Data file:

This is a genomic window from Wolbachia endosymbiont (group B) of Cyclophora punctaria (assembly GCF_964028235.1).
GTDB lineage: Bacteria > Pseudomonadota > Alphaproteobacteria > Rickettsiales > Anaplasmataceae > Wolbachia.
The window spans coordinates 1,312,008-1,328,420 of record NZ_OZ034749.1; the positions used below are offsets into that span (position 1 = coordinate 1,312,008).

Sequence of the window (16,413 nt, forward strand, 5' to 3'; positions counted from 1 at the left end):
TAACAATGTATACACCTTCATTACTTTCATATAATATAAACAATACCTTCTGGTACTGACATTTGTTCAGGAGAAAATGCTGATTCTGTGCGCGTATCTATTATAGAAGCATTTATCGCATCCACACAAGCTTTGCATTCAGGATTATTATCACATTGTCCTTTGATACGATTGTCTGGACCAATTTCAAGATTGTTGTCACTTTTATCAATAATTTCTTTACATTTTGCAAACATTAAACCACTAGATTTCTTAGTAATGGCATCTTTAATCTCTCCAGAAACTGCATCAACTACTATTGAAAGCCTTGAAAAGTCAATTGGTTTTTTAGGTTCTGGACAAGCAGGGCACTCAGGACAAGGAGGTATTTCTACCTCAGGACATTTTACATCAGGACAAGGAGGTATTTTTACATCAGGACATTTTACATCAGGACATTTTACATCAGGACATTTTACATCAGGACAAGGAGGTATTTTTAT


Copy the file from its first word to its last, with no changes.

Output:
This is a genomic window from Wolbachia endosymbiont (group B) of Cyclophora punctaria (assembly GCF_964028235.1).
GTDB lineage: Bacteria > Pseudomonadota > Alphaproteobacteria > Rickettsiales > Anaplasmataceae > Wolbachia.
The window spans coordinates 1,312,008-1,328,420 of record NZ_OZ034749.1; the positions used below are offsets into that span (position 1 = coordinate 1,312,008).

Sequence of the window (16,413 nt, forward strand, 5' to 3'; positions counted from 1 at the left end):
TAACAATGTATACACCTTCATTACTTTCATATAATATAAACAATACCTTCTGGTACTGACATTTGTTCAGGAGAAAATGCTGATTCTGTGCGCGTATCTATTATAGAAGCATTTATCGCATCCACACAAGCTTTGCATTCAGGATTATTATCACATTGTCCTTTGATACGATTGTCTGGACCAATTTCAAGATTGTTGTCACTTTTATCAATAATTTCTTTACATTTTGCAAACATTAAACCACTAGATTTCTTAGTAATGGCATCTTTAATCTCTCCAGAAACTGCATCAACTACTATTGAAAGCCTTGAAAAGTCAATTGGTTTTTTAGGTTCTGGACAAGCAGGGCACTCAGGACAAGGAGGTATTTCTACCTCAGGACATTTTACATCAGGACAAGGAGGTATTTTTACATCAGGACATTTTACATCAGGACATTTTACATCAGGACATTTTACATCAGGACAAGGAGGTATTTTTAT